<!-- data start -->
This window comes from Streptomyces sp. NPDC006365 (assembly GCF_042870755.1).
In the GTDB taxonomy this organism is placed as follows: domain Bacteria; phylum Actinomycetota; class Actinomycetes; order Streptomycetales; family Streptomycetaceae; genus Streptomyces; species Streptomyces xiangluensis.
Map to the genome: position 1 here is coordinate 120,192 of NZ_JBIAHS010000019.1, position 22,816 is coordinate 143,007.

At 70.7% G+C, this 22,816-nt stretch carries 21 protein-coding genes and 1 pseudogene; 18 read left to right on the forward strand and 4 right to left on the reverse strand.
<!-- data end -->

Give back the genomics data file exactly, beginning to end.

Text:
This window comes from Streptomyces sp. NPDC006365 (assembly GCF_042870755.1).
In the GTDB taxonomy this organism is placed as follows: domain Bacteria; phylum Actinomycetota; class Actinomycetes; order Streptomycetales; family Streptomycetaceae; genus Streptomyces; species Streptomyces xiangluensis.
Map to the genome: position 1 here is coordinate 120,192 of NZ_JBIAHS010000019.1, position 22,816 is coordinate 143,007.

At 70.7% G+C, this 22,816-nt stretch carries 21 protein-coding genes and 1 pseudogene; 18 read left to right on the forward strand and 4 right to left on the reverse strand.